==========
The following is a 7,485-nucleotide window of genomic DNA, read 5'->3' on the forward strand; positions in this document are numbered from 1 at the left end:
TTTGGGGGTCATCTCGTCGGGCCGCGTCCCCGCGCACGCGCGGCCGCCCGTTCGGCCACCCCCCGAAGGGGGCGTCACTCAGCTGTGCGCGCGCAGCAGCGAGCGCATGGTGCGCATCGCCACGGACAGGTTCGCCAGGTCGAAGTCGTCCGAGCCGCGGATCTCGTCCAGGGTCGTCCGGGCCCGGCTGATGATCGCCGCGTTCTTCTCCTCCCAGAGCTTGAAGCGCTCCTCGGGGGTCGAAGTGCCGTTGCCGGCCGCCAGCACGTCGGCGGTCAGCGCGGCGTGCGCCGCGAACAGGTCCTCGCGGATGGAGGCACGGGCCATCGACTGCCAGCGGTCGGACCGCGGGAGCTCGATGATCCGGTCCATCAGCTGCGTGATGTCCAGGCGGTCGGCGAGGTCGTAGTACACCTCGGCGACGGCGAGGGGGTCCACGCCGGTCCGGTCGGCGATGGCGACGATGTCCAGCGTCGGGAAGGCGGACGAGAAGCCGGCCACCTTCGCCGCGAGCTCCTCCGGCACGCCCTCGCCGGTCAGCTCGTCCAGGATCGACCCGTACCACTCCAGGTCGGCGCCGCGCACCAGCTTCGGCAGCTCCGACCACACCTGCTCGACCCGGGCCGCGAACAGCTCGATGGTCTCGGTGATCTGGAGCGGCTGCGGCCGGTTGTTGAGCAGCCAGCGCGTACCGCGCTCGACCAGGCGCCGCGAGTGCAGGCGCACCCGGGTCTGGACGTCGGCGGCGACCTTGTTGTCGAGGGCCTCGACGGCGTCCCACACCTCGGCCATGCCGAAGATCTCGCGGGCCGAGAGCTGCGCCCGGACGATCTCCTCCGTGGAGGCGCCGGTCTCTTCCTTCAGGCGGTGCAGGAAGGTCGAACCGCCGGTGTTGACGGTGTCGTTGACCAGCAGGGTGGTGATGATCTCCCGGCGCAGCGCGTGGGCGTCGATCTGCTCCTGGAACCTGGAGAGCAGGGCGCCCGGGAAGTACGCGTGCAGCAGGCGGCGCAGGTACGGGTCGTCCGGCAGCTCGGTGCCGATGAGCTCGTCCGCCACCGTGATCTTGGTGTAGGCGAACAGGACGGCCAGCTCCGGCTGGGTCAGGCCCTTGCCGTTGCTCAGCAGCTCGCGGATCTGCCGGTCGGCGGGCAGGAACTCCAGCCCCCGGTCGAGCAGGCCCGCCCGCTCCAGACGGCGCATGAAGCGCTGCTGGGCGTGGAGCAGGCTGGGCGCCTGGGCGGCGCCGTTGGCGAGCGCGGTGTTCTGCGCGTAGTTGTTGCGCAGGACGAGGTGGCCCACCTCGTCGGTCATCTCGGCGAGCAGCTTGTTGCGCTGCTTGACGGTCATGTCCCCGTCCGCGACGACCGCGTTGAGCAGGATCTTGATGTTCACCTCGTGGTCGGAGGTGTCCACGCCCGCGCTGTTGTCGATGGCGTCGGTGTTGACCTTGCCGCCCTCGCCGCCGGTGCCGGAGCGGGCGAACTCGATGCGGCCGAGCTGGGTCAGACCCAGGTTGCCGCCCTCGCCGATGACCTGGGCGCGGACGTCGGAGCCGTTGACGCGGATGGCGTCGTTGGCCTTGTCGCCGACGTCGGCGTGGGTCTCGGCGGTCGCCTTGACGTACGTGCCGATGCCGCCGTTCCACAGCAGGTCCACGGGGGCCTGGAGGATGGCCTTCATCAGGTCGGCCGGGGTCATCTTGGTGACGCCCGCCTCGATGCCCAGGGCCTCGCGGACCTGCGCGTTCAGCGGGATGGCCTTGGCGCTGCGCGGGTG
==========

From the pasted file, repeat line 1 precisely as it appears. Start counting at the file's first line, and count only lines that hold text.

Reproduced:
The following is a 7,485-nucleotide window of genomic DNA, read 5'->3' on the forward strand; positions in this document are numbered from 1 at the left end: